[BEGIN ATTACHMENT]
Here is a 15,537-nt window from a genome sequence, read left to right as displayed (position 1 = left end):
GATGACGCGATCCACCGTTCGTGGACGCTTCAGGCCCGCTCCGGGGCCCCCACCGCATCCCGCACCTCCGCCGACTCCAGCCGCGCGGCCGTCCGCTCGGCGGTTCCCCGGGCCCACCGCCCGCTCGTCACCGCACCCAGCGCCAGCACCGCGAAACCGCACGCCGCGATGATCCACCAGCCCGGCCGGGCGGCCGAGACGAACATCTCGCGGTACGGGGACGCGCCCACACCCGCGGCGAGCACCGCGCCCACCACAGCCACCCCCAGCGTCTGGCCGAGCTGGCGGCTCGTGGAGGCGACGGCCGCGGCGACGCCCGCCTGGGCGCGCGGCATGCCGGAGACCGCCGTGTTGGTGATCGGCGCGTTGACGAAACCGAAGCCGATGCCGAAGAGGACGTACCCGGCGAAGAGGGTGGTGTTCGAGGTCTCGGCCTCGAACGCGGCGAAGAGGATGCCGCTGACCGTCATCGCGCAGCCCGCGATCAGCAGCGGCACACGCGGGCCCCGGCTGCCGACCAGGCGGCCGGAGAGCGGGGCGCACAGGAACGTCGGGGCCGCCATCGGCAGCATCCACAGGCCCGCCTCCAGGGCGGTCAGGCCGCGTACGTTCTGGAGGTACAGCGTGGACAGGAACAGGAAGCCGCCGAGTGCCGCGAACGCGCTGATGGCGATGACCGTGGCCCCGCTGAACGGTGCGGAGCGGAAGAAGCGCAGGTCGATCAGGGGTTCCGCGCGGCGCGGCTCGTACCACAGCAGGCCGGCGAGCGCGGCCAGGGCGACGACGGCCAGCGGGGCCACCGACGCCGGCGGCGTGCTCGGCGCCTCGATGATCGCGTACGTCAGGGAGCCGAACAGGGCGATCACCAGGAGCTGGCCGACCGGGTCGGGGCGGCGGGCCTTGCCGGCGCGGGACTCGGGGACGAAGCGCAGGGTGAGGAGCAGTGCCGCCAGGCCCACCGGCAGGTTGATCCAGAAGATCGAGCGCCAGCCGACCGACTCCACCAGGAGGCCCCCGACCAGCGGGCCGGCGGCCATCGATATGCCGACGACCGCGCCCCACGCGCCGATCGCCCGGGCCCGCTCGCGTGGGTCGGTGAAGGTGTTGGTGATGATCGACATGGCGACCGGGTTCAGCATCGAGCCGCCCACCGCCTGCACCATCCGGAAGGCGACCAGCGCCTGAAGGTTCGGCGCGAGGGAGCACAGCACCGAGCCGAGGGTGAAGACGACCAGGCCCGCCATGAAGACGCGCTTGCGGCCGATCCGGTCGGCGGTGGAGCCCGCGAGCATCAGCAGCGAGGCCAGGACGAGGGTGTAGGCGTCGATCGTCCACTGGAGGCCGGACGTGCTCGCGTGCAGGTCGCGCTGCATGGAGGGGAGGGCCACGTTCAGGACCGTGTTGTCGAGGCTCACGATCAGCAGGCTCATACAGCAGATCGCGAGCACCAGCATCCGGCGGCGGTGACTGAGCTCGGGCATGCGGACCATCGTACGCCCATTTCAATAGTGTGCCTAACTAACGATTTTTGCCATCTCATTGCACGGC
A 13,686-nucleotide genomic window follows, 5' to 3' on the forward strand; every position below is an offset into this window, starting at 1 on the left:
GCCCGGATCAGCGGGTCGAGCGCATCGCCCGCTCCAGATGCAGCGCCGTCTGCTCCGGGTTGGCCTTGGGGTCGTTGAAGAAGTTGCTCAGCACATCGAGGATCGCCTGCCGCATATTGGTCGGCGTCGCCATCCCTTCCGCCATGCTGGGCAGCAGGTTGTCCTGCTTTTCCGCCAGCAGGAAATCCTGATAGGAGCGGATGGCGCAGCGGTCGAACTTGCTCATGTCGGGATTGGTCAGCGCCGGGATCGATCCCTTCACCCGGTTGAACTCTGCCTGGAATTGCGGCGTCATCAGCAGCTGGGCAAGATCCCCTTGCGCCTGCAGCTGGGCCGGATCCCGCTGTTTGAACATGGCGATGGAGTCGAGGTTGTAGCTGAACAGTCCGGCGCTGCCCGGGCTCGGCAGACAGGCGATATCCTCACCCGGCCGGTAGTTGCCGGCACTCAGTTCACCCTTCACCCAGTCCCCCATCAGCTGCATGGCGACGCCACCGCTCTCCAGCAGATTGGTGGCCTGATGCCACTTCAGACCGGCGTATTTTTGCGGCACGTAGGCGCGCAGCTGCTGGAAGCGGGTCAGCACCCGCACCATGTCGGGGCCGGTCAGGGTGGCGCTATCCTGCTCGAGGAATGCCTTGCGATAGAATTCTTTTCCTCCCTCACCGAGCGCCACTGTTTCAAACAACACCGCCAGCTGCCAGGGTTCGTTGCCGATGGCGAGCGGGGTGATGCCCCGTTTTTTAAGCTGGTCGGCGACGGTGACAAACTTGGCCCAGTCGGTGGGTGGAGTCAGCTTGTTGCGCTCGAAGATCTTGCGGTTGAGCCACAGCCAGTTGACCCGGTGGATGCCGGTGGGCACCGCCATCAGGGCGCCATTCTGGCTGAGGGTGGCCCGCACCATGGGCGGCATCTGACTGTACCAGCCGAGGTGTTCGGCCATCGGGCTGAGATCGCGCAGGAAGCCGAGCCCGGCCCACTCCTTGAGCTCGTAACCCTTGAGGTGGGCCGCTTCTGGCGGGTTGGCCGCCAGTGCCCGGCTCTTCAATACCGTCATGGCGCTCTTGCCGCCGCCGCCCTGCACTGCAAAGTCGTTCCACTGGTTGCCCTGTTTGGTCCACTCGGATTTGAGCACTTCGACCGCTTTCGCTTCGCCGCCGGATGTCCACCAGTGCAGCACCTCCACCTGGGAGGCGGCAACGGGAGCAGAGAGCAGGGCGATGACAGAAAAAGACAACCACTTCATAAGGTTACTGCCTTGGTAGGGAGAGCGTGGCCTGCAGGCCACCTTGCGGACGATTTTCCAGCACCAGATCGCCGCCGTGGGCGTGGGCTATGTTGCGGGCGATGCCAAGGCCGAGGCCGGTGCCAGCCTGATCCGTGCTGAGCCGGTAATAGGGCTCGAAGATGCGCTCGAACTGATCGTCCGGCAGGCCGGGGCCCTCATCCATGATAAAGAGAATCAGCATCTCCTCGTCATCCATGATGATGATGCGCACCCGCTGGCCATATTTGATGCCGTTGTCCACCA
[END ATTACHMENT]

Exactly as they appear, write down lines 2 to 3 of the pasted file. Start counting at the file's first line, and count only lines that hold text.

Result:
GATGACGCGATCCACCGTTCGTGGACGCTTCAGGCCCGCTCCGGGGCCCCCACCGCATCCCGCACCTCCGCCGACTCCAGCCGCGCGGCCGTCCGCTCGGCGGTTCCCCGGGCCCACCGCCCGCTCGTCACCGCACCCAGCGCCAGCACCGCGAAACCGCACGCCGCGATGATCCACCAGCCCGGCCGGGCGGCCGAGACGAACATCTCGCGGTACGGGGACGCGCCCACACCCGCGGCGAGCACCGCGCCCACCACAGCCACCCCCAGCGTCTGGCCGAGCTGGCGGCTCGTGGAGGCGACGGCCGCGGCGACGCCCGCCTGGGCGCGCGGCATGCCGGAGACCGCCGTGTTGGTGATCGGCGCGTTGACGAAACCGAAGCCGATGCCGAAGAGGACGTACCCGGCGAAGAGGGTGGTGTTCGAGGTCTCGGCCTCGAACGCGGCGAAGAGGATGCCGCTGACCGTCATCGCGCAGCCCGCGATCAGCAGCGGCACACGCGGGCCCCGGCTGCCGACCAGGCGGCCGGAGAGCGGGGCGCACAGGAACGTCGGGGCCGCCATCGGCAGCATCCACAGGCCCGCCTCCAGGGCGGTCAGGCCGCGTACGTTCTGGAGGTACAGCGTGGACAGGAACAGGAAGCCGCCGAGTGCCGCGAACGCGCTGATGGCGATGACCGTGGCCCCGCTGAACGGTGCGGAGCGGAAGAAGCGCAGGTCGATCAGGGGTTCCGCGCGGCGCGGCTCGTACCACAGCAGGCCGGCGAGCGCGGCCAGGGCGACGACGGCCAGCGGGGCCACCGACGCCGGCGGCGTGCTCGGCGCCTCGATGATCGCGTACGTCAGGGAGCCGAACAGGGCGATCACCAGGAGCTGGCCGACCGGGTCGGGGCGGCGGGCCTTGCCGGCGCGGGACTCGGGGACGAAGCGCAGGGTGAGGAGCAGTGCCGCCAGGCCCACCGGCAGGTTGATCCAGAAGATCGAGCGCCAGCCGACCGACTCCACCAGGAGGCCCCCGACCAGCGGGCCGGCGGCCATCGATATGCCGACGACCGCGCCCCACGCGCCGATCGCCCGGGCCCGCTCGCGTGGGTCGGTGAAGGTGTTGGTGATGATCGACATGGCGACCGGGTTCAGCATCGAGCCGCCCACCGCCTGCACCATCCGGAAGGCGACCAGCGCCTGAAGGTTCGGCGCGAGGGAGCACAGCACCGAGCCGAGGGTGAAGACGACCAGGCCCGCCATGAAGACGCGCTTGCGGCCGATCCGGTCGGCGGTGGAGCCCGCGAGCATCAGCAGCGAGGCCAGGACGAGGGTGTAGGCGTCGATCGTCCACTGGAGGCCGGACGTGCTCGCGTGCAGGTCGCGCTGCATGGAGGGGAGGGCCACGTTCAGGACCGTGTTGTCGAGGCTCACGATCAGCAGGCTCATACAGCAGATCGCGAGCACCAGCATCCGGCGGCGGTGACTGAGCTCGGGCATGCGGACCATCGTACGCCCATTTCAATAGTGTGCCTAACTAACGATTTTTGCCATCTCATTGCACGGC
A 13,686-nucleotide genomic window follows, 5' to 3' on the forward strand; every position below is an offset into this window, starting at 1 on the left: